“I’d like to see the structure of a much smaller FBI administration building, and more FBI agents out across the country, helping to keep the country safe,” he said. “To me that’s better.”

The Heritage Foundation is among those outside entities and advocacy organizations encouraging Congress to reimagine the FBI.

“The Washington headquarters is symbolic,” said Steven G. Bradbury, a former Trump administration general counsel who is now a senior fellow at the conservative think tank.

Bradbury’s “How to Fix the FBI” report outlines nearly a dozen options. One is scaling back its jurisdiction.

Another is to overhaul section 702 of the Foreign Intelligence Surveillance Act, known as FISA, that abused by the FBI as part of the Trump-Russia hoax.

“We have our finger on the pulse of what conservatives are reacting to,” said Bradbury. “The FBI needs to be rebuilt.”

Last week, FBI Director Christopher Wray appeared before the House Judiciary Committee for the first time since Republicans took control in January, facing a long list of criticisms, complaints and accusations of bias at the bureau.

“Are you protecting the Bidens?’ asked Rep. Matt Gaetz, R-Fla.

“Absolutely not,” Wray said.

At another point Wray said, “The idea that I’m biased against conservatives seems somewhat insane to me, given my own personal background.”

He is a longtime Republican who had been appointed by Trump to fill the job after Director James Comey was fired in 2017.

Trump has since acknowledged that the hiring of Wray—which was endorsed by other cronies in his inner-circle who have since proven to be deep-state plants and sycophants, including former New Jersey Gov. Chris Christie—was a mistake.

Wray told the lawmakers that dismantling or defunding the FBI would be disastrous for the bureau’s 38,000 employees and “hurt our great state local law enforcement partners that depend on us each day to work with them on a whole slew of challenging threats.”

Democratic Rep. Pramila Jayapal, D-Wash., the chair of the Congressional Progressive Caucus, called the hearing “bizarre.”

“I didn’t think I would ever see Republicans attacking a Republican appointed by Donald Trump to lead the nation’s largest law enforcement agency, essentially saying they want to defund the FBI,” she said.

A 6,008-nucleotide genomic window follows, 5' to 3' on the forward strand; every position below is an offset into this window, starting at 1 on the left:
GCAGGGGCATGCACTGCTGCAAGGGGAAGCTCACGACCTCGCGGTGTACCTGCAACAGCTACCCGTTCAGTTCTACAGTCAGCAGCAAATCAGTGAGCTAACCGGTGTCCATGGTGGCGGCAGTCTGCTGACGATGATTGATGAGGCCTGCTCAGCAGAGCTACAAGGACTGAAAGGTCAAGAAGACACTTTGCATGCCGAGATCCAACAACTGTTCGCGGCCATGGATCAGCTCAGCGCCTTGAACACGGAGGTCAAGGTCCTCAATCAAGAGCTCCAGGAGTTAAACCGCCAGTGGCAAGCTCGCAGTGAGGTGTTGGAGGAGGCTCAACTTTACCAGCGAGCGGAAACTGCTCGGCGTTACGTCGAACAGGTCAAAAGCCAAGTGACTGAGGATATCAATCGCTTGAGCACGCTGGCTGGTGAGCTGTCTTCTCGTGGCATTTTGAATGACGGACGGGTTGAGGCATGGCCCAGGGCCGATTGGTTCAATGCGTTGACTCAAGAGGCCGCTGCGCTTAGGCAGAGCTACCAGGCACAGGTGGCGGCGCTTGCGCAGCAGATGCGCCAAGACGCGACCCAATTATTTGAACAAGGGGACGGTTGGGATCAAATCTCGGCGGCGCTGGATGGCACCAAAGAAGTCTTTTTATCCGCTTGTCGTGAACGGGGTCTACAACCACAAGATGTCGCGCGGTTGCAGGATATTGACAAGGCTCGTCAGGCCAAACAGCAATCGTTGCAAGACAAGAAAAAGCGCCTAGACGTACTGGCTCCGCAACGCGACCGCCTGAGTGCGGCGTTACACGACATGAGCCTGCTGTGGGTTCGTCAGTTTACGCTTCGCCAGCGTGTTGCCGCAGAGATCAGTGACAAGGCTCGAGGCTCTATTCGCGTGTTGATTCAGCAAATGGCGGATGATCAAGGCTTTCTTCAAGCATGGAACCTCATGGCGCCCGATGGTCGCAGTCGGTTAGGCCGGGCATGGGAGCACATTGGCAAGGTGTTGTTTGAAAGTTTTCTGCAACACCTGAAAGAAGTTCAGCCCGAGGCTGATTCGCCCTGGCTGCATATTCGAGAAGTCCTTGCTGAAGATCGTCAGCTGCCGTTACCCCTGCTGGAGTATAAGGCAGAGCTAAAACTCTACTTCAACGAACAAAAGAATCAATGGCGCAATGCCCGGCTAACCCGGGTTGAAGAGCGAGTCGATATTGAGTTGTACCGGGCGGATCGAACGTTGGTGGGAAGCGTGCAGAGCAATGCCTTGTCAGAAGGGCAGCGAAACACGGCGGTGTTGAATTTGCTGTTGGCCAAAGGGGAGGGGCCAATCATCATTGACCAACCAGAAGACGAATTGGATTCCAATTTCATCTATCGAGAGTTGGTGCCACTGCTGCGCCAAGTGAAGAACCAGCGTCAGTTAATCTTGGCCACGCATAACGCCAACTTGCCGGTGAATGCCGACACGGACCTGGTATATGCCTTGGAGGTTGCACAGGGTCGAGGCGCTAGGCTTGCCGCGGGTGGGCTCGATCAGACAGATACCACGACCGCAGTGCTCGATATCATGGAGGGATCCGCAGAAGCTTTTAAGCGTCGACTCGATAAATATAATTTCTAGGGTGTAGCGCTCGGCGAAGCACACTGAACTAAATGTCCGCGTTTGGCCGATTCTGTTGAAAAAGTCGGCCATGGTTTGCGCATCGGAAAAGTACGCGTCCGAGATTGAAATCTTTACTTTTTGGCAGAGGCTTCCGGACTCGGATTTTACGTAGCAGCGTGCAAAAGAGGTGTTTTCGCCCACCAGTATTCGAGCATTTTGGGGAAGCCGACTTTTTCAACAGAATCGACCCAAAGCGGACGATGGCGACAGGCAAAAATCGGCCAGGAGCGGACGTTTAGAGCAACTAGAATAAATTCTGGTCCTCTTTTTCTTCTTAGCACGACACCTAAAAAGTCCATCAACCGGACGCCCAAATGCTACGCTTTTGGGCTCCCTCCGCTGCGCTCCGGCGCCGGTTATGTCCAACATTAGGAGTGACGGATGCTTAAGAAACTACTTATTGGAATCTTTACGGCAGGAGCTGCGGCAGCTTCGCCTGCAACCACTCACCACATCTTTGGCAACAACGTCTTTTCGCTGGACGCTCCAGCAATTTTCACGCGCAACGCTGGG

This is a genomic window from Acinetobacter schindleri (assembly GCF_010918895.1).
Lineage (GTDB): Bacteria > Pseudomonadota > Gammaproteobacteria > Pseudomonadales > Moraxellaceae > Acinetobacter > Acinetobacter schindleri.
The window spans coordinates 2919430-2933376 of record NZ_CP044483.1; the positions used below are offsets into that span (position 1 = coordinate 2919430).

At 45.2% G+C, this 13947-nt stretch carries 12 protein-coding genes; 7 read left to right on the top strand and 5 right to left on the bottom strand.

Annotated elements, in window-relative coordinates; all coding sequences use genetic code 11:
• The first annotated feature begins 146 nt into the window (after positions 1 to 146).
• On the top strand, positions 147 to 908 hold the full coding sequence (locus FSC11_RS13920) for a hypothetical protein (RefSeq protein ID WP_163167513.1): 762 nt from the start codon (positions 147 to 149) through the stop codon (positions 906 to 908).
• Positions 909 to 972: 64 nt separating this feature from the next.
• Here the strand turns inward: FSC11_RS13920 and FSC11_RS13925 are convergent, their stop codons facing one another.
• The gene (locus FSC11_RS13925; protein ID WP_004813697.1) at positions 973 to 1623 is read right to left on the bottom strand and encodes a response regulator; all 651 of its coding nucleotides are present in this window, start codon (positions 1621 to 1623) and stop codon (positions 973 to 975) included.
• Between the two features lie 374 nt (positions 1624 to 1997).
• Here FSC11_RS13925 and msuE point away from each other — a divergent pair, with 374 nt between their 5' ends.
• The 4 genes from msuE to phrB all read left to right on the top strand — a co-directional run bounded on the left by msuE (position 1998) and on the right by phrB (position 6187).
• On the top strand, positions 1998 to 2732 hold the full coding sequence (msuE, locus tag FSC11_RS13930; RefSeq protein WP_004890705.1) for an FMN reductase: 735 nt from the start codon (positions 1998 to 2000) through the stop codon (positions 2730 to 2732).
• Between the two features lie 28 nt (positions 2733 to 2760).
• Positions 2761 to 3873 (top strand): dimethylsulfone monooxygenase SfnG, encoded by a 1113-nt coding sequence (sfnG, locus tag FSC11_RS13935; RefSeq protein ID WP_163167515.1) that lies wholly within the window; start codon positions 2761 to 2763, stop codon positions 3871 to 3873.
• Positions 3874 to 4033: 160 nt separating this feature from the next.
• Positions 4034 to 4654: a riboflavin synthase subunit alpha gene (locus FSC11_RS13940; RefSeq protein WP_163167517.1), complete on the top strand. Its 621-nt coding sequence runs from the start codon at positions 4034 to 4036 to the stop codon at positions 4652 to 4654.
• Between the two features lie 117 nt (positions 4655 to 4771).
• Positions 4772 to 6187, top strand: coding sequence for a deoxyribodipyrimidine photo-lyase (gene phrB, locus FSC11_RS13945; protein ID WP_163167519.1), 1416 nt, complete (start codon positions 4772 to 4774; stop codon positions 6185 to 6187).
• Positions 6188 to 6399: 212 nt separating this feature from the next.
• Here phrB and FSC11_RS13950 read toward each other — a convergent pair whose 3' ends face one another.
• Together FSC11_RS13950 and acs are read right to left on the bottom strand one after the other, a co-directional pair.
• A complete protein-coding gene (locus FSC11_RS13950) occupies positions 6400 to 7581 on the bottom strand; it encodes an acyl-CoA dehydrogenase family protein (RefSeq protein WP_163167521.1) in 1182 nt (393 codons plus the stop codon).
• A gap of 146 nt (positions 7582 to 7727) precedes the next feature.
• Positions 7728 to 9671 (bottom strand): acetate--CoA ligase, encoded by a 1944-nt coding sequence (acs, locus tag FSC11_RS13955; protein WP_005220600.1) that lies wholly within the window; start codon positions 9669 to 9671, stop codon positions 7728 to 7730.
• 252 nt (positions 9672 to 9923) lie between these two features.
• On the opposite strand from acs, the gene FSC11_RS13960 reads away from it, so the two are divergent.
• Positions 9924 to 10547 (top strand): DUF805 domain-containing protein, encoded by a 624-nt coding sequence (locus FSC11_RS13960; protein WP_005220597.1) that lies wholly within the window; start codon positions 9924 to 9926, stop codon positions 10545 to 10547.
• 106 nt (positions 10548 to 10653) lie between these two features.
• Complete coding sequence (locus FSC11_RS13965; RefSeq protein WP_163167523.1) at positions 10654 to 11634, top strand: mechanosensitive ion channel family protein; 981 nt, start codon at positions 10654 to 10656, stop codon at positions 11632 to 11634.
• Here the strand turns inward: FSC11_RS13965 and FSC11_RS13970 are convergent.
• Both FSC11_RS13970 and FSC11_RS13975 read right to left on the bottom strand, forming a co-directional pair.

The lawmaker said it was also odd to find herself defending the federal law enforcement agency that she, too, believes needs strong oversight from Congress. But she felt Democrats had to step in to counter Republican attacks on the FBI.

“That’s their message: They want to shut down the FBI because the FBI is continuing to investigate Donald Trump,” said Jayapal. “And that is really what this is about.”

Judiciary Committee Chairman Rep. Jim Jordan, R-Ohio, submitted a proposal before the hearing that calls for “eliminating taxpayer funding for any new FBI headquarter facility.”

Jordan said in a letter to the Republican chair of the House appropriations committee that he also wants a plan for moving the FBI headquarters out of Washington, noting an existing facility in Huntsville, Alabama—a recommendation Heritage has also made.

“One of the goals we’ve set in this Congress as Republicans is to do the oversight so we can impact the appropriations process,” Jordan said in a brief interview at the Capitol, and “put limitations on how taxpayer money is spent to stop the weaponization of these agencies against the American people.”

Jordan also called for the DOJ to halt all politically-sentitive investigations until the department and its corrupt agencies were able to make the changes necessary to proceed in a nonpartisan fashion.

Adapted from reporting by the Associated Press